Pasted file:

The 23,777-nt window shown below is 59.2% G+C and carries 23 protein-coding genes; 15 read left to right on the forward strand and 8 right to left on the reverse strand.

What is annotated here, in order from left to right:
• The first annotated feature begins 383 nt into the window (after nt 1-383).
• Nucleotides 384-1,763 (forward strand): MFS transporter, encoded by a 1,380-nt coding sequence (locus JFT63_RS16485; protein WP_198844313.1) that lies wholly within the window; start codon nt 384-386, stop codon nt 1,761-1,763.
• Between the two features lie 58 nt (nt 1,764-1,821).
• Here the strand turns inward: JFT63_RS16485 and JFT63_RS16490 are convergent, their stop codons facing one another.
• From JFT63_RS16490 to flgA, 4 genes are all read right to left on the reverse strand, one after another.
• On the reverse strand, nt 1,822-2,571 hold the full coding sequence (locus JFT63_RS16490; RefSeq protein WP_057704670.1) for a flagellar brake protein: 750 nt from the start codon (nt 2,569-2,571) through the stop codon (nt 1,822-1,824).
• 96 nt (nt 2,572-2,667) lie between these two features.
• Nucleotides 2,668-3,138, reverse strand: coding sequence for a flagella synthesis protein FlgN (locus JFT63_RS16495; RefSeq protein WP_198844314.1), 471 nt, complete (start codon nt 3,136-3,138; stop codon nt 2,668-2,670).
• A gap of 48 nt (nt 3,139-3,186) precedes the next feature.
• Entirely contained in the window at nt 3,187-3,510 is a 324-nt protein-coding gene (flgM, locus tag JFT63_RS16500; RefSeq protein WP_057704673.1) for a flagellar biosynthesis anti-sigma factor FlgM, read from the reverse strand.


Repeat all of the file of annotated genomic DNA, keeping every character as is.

The 23,777-nt window shown below is 59.2% G+C and carries 23 protein-coding genes; 15 read left to right on the forward strand and 8 right to left on the reverse strand.

What is annotated here, in order from left to right:
• The first annotated feature begins 383 nt into the window (after nt 1-383).
• Nucleotides 384-1,763 (forward strand): MFS transporter, encoded by a 1,380-nt coding sequence (locus JFT63_RS16485; protein WP_198844313.1) that lies wholly within the window; start codon nt 384-386, stop codon nt 1,761-1,763.
• Between the two features lie 58 nt (nt 1,764-1,821).
• Here the strand turns inward: JFT63_RS16485 and JFT63_RS16490 are convergent, their stop codons facing one another.
• From JFT63_RS16490 to flgA, 4 genes are all read right to left on the reverse strand, one after another.
• On the reverse strand, nt 1,822-2,571 hold the full coding sequence (locus JFT63_RS16490; RefSeq protein WP_057704670.1) for a flagellar brake protein: 750 nt from the start codon (nt 2,569-2,571) through the stop codon (nt 1,822-1,824).
• 96 nt (nt 2,572-2,667) lie between these two features.
• Nucleotides 2,668-3,138, reverse strand: coding sequence for a flagella synthesis protein FlgN (locus JFT63_RS16495; RefSeq protein WP_198844314.1), 471 nt, complete (start codon nt 3,136-3,138; stop codon nt 2,668-2,670).
• A gap of 48 nt (nt 3,139-3,186) precedes the next feature.
• Entirely contained in the window at nt 3,187-3,510 is a 324-nt protein-coding gene (flgM, locus tag JFT63_RS16500; RefSeq protein WP_057704673.1) for a flagellar biosynthesis anti-sigma factor FlgM, read from the reverse strand.